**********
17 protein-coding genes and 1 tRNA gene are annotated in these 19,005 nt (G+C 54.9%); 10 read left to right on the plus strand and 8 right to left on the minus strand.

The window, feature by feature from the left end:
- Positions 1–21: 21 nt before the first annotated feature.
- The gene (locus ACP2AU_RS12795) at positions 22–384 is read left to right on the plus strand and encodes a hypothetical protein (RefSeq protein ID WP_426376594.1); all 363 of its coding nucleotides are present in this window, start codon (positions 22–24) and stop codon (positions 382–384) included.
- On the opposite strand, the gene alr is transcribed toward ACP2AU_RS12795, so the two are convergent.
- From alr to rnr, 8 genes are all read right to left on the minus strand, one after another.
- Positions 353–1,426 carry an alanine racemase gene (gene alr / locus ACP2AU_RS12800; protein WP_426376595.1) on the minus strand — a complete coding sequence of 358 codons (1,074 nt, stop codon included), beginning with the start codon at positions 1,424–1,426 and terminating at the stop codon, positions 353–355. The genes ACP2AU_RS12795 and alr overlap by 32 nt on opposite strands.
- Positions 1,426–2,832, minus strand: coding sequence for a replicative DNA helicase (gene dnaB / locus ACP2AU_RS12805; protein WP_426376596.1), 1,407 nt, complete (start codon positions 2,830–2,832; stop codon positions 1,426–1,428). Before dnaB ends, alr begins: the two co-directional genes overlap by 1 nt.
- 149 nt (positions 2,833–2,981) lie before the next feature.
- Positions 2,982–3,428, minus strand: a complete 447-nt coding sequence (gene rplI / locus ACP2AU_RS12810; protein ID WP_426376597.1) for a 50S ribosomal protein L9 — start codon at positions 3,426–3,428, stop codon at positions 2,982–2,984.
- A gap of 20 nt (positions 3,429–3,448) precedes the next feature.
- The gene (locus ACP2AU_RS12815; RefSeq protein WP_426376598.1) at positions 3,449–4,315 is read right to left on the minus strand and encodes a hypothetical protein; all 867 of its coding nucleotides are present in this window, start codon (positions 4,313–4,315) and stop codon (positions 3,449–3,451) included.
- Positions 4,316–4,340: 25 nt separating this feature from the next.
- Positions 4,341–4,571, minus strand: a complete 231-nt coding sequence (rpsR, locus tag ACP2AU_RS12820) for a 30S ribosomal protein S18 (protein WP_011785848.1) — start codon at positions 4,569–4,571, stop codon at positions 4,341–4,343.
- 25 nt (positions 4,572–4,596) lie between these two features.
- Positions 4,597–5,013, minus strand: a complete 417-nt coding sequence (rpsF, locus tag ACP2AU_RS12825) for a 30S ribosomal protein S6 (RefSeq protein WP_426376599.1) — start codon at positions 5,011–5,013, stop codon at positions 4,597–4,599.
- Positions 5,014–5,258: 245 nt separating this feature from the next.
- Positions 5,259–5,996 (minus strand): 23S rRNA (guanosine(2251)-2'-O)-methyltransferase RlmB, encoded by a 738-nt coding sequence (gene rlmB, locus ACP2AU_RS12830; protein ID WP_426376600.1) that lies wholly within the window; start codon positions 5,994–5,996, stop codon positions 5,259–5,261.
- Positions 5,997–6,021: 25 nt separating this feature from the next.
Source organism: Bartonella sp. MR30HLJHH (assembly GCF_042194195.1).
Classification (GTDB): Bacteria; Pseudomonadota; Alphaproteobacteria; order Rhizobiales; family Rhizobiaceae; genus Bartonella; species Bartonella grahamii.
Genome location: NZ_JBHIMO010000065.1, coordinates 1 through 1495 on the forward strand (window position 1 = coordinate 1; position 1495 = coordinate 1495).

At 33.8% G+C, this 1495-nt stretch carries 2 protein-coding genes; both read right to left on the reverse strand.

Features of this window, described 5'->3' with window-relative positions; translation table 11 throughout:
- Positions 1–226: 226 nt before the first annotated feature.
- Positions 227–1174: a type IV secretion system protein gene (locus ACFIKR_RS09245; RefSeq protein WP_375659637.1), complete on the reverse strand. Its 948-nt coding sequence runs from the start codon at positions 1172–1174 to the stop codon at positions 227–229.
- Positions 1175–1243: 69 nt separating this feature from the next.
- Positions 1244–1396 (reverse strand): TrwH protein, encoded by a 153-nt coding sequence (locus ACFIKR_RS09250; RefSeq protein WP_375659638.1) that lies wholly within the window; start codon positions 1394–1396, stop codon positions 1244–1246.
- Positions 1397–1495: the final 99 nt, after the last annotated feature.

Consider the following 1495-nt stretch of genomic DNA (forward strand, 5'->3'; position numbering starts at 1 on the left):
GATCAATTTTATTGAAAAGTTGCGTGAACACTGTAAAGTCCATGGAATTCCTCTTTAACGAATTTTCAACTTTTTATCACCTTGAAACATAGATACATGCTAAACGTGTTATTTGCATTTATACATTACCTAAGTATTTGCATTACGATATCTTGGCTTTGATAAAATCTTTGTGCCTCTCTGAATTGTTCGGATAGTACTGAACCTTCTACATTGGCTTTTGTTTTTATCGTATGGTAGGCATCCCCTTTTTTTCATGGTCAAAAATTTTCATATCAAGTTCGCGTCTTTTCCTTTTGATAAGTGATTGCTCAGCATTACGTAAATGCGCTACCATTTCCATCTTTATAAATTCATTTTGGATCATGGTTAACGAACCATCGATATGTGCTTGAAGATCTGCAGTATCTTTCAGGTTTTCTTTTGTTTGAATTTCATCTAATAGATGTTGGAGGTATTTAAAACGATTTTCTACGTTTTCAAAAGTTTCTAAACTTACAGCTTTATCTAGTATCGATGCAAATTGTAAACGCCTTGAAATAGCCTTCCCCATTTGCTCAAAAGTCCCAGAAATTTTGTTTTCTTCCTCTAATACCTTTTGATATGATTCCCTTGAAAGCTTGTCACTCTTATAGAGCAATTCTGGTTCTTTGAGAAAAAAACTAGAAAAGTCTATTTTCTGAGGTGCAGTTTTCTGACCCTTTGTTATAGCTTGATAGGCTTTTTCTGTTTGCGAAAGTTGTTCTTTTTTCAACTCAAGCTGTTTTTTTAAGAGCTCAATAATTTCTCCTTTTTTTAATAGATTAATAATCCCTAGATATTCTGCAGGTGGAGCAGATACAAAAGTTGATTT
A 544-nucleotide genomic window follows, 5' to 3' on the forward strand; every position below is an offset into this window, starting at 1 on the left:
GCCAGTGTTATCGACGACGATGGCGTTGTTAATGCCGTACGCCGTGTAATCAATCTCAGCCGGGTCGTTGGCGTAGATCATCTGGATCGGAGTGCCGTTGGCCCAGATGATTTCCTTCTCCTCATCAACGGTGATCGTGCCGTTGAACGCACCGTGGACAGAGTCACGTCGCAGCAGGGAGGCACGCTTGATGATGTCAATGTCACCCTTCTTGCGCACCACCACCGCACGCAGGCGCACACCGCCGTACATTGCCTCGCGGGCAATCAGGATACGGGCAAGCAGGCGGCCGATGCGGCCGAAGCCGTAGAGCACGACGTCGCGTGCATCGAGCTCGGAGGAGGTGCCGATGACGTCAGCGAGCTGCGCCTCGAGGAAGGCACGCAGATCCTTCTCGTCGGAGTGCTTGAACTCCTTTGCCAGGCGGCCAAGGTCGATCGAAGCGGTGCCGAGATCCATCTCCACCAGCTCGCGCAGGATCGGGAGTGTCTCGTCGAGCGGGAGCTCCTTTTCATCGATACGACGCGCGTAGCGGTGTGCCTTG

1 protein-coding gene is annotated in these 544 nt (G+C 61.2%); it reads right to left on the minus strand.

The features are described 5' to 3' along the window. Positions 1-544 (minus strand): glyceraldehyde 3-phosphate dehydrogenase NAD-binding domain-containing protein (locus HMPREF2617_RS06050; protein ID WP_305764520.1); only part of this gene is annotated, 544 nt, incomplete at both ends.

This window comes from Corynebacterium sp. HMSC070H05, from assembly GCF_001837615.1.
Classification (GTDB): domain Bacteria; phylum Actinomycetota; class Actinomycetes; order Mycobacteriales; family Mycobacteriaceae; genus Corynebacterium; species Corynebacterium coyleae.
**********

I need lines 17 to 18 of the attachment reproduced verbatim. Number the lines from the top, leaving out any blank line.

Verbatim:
- Positions 5,014–5,258: 245 nt separating this feature from the next.
- Positions 5,259–5,996 (minus strand): 23S rRNA (guanosine(2251)-2'-O)-methyltransferase RlmB, encoded by a 738-nt coding sequence (gene rlmB, locus ACP2AU_RS12830; protein ID WP_426376600.1) that lies wholly within the window; start codon positions 5,994–5,996, stop codon positions 5,259–5,261.